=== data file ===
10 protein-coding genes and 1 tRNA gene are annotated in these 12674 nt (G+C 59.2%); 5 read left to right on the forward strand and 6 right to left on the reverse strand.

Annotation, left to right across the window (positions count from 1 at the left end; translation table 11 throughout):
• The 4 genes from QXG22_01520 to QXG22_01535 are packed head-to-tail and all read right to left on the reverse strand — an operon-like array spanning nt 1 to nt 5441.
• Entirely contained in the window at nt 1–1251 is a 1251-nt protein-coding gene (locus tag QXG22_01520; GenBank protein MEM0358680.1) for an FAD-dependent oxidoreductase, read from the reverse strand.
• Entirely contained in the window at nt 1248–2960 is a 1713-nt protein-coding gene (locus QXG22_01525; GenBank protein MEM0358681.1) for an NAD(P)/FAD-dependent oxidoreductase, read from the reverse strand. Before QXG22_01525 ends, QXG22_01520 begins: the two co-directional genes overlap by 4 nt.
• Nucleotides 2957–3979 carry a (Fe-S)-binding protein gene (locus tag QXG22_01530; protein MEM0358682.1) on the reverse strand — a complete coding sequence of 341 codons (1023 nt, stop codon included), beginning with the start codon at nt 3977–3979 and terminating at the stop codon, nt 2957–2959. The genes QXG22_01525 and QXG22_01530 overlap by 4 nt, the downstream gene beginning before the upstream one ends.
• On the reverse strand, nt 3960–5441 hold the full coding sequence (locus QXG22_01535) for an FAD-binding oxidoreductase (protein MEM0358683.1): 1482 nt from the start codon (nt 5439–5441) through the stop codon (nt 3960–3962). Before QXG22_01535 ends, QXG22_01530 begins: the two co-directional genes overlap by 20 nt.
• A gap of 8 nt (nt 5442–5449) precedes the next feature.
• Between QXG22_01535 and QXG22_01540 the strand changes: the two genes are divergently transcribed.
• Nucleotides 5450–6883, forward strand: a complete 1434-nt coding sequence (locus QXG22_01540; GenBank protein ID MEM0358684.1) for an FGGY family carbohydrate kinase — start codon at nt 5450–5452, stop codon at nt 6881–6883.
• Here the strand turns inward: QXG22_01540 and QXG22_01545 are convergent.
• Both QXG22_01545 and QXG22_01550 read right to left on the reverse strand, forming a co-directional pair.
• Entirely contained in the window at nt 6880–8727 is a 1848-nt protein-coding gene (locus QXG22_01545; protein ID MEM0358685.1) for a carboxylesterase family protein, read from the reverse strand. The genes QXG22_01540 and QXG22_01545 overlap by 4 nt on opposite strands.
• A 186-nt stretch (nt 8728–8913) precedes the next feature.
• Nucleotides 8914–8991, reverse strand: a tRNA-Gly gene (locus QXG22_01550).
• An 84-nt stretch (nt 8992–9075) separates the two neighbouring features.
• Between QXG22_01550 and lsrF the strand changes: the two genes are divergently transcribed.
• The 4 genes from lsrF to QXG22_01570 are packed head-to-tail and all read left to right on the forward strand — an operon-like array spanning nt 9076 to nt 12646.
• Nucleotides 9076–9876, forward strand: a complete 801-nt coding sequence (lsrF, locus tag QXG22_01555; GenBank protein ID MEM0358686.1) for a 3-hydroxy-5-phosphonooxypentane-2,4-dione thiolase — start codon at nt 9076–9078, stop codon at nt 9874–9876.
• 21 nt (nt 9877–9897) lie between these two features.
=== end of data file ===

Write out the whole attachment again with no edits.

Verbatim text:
10 protein-coding genes and 1 tRNA gene are annotated in these 12674 nt (G+C 59.2%); 5 read left to right on the forward strand and 6 right to left on the reverse strand.

Annotation, left to right across the window (positions count from 1 at the left end; translation table 11 throughout):
• The 4 genes from QXG22_01520 to QXG22_01535 are packed head-to-tail and all read right to left on the reverse strand — an operon-like array spanning nt 1 to nt 5441.
• Entirely contained in the window at nt 1–1251 is a 1251-nt protein-coding gene (locus tag QXG22_01520; GenBank protein MEM0358680.1) for an FAD-dependent oxidoreductase, read from the reverse strand.
• Entirely contained in the window at nt 1248–2960 is a 1713-nt protein-coding gene (locus QXG22_01525; GenBank protein MEM0358681.1) for an NAD(P)/FAD-dependent oxidoreductase, read from the reverse strand. Before QXG22_01525 ends, QXG22_01520 begins: the two co-directional genes overlap by 4 nt.
• Nucleotides 2957–3979 carry a (Fe-S)-binding protein gene (locus tag QXG22_01530; protein MEM0358682.1) on the reverse strand — a complete coding sequence of 341 codons (1023 nt, stop codon included), beginning with the start codon at nt 3977–3979 and terminating at the stop codon, nt 2957–2959. The genes QXG22_01525 and QXG22_01530 overlap by 4 nt, the downstream gene beginning before the upstream one ends.
• On the reverse strand, nt 3960–5441 hold the full coding sequence (locus QXG22_01535) for an FAD-binding oxidoreductase (protein MEM0358683.1): 1482 nt from the start codon (nt 5439–5441) through the stop codon (nt 3960–3962). Before QXG22_01535 ends, QXG22_01530 begins: the two co-directional genes overlap by 20 nt.
• A gap of 8 nt (nt 5442–5449) precedes the next feature.
• Between QXG22_01535 and QXG22_01540 the strand changes: the two genes are divergently transcribed.
• Nucleotides 5450–6883, forward strand: a complete 1434-nt coding sequence (locus QXG22_01540; GenBank protein ID MEM0358684.1) for an FGGY family carbohydrate kinase — start codon at nt 5450–5452, stop codon at nt 6881–6883.
• Here the strand turns inward: QXG22_01540 and QXG22_01545 are convergent.
• Both QXG22_01545 and QXG22_01550 read right to left on the reverse strand, forming a co-directional pair.
• Entirely contained in the window at nt 6880–8727 is a 1848-nt protein-coding gene (locus QXG22_01545; protein ID MEM0358685.1) for a carboxylesterase family protein, read from the reverse strand. The genes QXG22_01540 and QXG22_01545 overlap by 4 nt on opposite strands.
• A 186-nt stretch (nt 8728–8913) precedes the next feature.
• Nucleotides 8914–8991, reverse strand: a tRNA-Gly gene (locus QXG22_01550).
• An 84-nt stretch (nt 8992–9075) separates the two neighbouring features.
• Between QXG22_01550 and lsrF the strand changes: the two genes are divergently transcribed.
• The 4 genes from lsrF to QXG22_01570 are packed head-to-tail and all read left to right on the forward strand — an operon-like array spanning nt 9076 to nt 12646.
• Nucleotides 9076–9876, forward strand: a complete 801-nt coding sequence (lsrF, locus tag QXG22_01555; GenBank protein ID MEM0358686.1) for a 3-hydroxy-5-phosphonooxypentane-2,4-dione thiolase — start codon at nt 9076–9078, stop codon at nt 9874–9876.
• 21 nt (nt 9877–9897) lie between these two features.